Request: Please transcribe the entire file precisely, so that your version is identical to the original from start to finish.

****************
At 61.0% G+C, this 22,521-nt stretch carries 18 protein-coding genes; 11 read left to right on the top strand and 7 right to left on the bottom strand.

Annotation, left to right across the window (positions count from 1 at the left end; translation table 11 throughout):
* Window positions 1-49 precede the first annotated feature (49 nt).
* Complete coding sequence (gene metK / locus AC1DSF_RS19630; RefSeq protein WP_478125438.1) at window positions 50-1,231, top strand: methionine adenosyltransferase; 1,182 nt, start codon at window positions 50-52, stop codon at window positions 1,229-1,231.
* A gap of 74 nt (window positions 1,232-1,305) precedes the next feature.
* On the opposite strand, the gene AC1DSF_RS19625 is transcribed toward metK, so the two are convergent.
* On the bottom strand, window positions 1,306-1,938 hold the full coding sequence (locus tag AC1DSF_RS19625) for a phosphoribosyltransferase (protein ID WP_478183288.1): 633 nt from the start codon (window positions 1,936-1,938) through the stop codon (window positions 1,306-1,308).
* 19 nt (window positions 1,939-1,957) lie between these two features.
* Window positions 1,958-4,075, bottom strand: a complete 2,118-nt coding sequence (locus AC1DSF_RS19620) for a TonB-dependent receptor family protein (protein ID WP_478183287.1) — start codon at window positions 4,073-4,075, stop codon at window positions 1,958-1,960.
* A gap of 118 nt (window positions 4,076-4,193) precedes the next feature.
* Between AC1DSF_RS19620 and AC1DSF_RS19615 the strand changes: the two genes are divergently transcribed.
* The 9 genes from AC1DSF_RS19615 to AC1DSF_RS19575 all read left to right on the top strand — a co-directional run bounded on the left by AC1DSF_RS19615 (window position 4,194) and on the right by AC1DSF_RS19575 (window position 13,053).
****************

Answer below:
At 61.0% G+C, this 22,521-nt stretch carries 18 protein-coding genes; 11 read left to right on the top strand and 7 right to left on the bottom strand.

Annotation, left to right across the window (positions count from 1 at the left end; translation table 11 throughout):
* Window positions 1-49 precede the first annotated feature (49 nt).
* Complete coding sequence (gene metK / locus AC1DSF_RS19630; RefSeq protein WP_478125438.1) at window positions 50-1,231, top strand: methionine adenosyltransferase; 1,182 nt, start codon at window positions 50-52, stop codon at window positions 1,229-1,231.
* A gap of 74 nt (window positions 1,232-1,305) precedes the next feature.
* On the opposite strand, the gene AC1DSF_RS19625 is transcribed toward metK, so the two are convergent.
* On the bottom strand, window positions 1,306-1,938 hold the full coding sequence (locus tag AC1DSF_RS19625) for a phosphoribosyltransferase (protein ID WP_478183288.1): 633 nt from the start codon (window positions 1,936-1,938) through the stop codon (window positions 1,306-1,308).
* 19 nt (window positions 1,939-1,957) lie between these two features.
* Window positions 1,958-4,075, bottom strand: a complete 2,118-nt coding sequence (locus AC1DSF_RS19620) for a TonB-dependent receptor family protein (protein ID WP_478183287.1) — start codon at window positions 4,073-4,075, stop codon at window positions 1,958-1,960.
* A gap of 118 nt (window positions 4,076-4,193) precedes the next feature.
* Between AC1DSF_RS19620 and AC1DSF_RS19615 the strand changes: the two genes are divergently transcribed.
* The 9 genes from AC1DSF_RS19615 to AC1DSF_RS19575 all read left to right on the top strand — a co-directional run bounded on the left by AC1DSF_RS19615 (window position 4,194) and on the right by AC1DSF_RS19575 (window position 13,053).